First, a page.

Once upon a time, it was called senility and thought to be a natural consequence of getting older. Today, we call it dementia and know that serious mental decline does not necessarily go hand-in-hand with increasing age. Nonetheless, nearly 6 million people in the U.S. suffer from some form of dementia, most of whom are 65 and older.
The most commonly diagnosed form of dementia is Alzheimer’s disease, accounting for 60 to 80 percent of dementia cases, according to the U.S. Centers for Disease Control and Prevention. The second-leading cause of dementia is vascular disease, usually in the form of a stroke.
Being forgetful doesn’t, by itself, mean dementia. By definition, a patient must experience significant deficiencies in two core mental functions for a dementia diagnosis to be made.
• Memory impairment
• Difficulty communicating and using language skills
• Inability to focus and pay attention
• Difficulty reasoning and using judgment
• Disturbances in visual perception
The important concept here is that the impairments must be significant – to the point that they interfere with activities of daily living. Symptoms of dementia should be brought to your doctor’s attention immediately for two reasons. First, some disease processes, including vitamin deficiency and thyroid problems, can cause dementia-like symptoms. These conditions are completely curable.
Secondly, while there is no cure for dementia, early intervention, in the form of medications and other treatments, can slow the progression of the disease and help the individual and family prepare for the future.
Dementia is a progressive disease
The symptoms of dementia, including Alzheimer’s disease, worsen over time, although the rate at which the disease progresses varies from person to person. On average, individuals live four to eight years following diagnosis, although some patients have lived as long as 20 years.
Long before symptoms begin to appear, changes start to take place in the brain. This time is known as preclinical Alzheimer’s. Although every patient is different, the following stages provide a general guideline of what to expect.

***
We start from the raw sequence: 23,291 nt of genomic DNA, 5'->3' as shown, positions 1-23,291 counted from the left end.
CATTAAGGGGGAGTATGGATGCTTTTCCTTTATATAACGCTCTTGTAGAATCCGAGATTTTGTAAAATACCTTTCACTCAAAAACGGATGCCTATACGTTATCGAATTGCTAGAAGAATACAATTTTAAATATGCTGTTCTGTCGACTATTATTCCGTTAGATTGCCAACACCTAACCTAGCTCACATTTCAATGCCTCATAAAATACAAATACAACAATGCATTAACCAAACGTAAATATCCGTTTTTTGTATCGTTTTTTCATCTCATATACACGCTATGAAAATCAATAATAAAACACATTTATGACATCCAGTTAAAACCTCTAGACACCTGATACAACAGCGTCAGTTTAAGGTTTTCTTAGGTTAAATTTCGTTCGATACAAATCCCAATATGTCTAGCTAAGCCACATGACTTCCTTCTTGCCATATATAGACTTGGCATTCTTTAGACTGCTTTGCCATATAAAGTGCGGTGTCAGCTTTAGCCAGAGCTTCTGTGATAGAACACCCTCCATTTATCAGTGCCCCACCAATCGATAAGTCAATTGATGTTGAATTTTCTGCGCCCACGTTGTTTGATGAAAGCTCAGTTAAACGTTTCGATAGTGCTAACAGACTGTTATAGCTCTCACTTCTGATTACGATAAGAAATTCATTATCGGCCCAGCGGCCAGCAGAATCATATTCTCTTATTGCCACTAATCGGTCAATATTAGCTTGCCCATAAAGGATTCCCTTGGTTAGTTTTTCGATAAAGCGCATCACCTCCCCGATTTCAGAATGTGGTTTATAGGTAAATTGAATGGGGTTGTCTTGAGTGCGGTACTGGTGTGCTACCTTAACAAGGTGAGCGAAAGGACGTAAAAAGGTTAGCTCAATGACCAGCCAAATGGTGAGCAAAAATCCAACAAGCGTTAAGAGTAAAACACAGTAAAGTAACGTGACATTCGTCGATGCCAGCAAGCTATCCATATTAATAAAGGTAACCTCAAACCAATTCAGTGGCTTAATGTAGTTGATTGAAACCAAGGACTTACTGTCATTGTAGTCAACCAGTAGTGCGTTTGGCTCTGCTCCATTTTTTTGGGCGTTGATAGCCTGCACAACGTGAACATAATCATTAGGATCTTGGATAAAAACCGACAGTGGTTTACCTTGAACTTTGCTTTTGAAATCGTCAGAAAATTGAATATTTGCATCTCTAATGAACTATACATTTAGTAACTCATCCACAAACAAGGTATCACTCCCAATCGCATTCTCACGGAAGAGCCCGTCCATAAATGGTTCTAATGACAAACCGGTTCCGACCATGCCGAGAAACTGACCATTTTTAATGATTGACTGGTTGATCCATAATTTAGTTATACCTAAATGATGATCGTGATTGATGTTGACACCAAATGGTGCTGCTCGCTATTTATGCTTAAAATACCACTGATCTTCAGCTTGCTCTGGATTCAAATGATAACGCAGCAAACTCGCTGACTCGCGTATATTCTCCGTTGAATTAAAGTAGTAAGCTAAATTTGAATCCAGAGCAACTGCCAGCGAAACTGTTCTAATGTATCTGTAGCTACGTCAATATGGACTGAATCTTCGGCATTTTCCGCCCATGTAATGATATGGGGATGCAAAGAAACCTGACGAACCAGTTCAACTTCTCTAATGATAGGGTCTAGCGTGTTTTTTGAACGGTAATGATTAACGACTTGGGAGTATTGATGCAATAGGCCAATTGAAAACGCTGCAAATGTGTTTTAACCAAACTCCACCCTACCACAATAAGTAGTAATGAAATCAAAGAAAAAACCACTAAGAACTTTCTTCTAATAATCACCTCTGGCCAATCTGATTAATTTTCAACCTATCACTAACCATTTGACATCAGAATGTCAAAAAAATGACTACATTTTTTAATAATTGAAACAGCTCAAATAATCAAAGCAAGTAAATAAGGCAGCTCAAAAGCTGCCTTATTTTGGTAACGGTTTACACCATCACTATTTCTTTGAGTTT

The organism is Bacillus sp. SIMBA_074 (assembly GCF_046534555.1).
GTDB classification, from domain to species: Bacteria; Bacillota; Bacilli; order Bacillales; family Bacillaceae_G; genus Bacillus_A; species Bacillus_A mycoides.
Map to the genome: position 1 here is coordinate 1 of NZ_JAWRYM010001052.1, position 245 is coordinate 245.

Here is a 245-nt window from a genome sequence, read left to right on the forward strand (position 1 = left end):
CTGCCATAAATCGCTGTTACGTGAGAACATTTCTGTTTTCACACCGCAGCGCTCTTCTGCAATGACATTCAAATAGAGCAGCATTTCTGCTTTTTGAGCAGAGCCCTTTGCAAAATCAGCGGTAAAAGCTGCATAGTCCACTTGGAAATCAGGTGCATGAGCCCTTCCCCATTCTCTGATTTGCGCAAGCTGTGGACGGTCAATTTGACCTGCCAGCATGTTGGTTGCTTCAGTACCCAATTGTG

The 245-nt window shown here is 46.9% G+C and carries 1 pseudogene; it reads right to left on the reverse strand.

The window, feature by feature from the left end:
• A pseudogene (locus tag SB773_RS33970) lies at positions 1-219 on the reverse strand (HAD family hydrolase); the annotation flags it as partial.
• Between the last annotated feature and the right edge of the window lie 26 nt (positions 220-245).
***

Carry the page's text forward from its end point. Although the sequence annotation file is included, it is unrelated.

In the early stages, the individual may continue to function independently, holding a job, driving and participating social activities. He or she may be aware of memory lapses, have difficulty remembering familiar words and the names of new people, and may have trouble remembering where things are. These problems may be noticeable to those close to the individual.
Moderate Alzheimer’s disease
During this stage, the patient may have increasing difficulty performing everyday tasks, such as paying their bills, remembering to turn off lights, or knowing what day it is. Confusion, frustration, anger and unexpected behavior occur as continuing damage to brain cells make it increasingly difficult for them to perform routine tasks and express their thoughts.
This stage usually lasts the longest – often for many years. The patient begins to lose pieces of themselves, forgetting events in their own lives, where they live, their telephone number, etc. As they progress through moderate Alzheimer’s, they will need increasing levels of care and supervision as they may wander or become lost, forget to turn off the stove, leave cigarettes burning, and so on.
Severe Alzheimer’s disease
At this stage, the individual loses the ability to connect with their loved ones and the environment around them. Controlling body movements becomes difficult. The individual may be able to speak, but often the words make no sense. Memory and thinking continue to worsen and significant personality changes occur. Individuals in late-stage Alzheimer’s frequently need round-the-clock care.
Late-stage Alzheimer’s disease is hard on the patient, their family and friends. It is at this stage that many are faced with making difficult decisions. For this reason, it’s important for families and those with Alzheimer’s to discuss the patient’s wishes concerning end-of-life care in advance. Decisions will still be difficult, but families often feel a sense of relief knowing they are carrying out their loved one’s true wishes.
Caring for someone you love who has dementia can be extremely difficult. But you don’t have to go it alone. Regency Memory Care in Mount Sterling offers state-of-the-art, compassionate care. Regency staff develop close, caring relationships with each resident and provide the type of loving care one would only expect to find in a home setting.
To learn more about the highly individualized care provided to every resident at Regency, visit the website at RCMemoryCare.com. Or call Regency at (859) 520-5111 to schedule a visit.
Regency Memory Care is located at 130 Mount Sterling Way in Mount Sterling, Ky.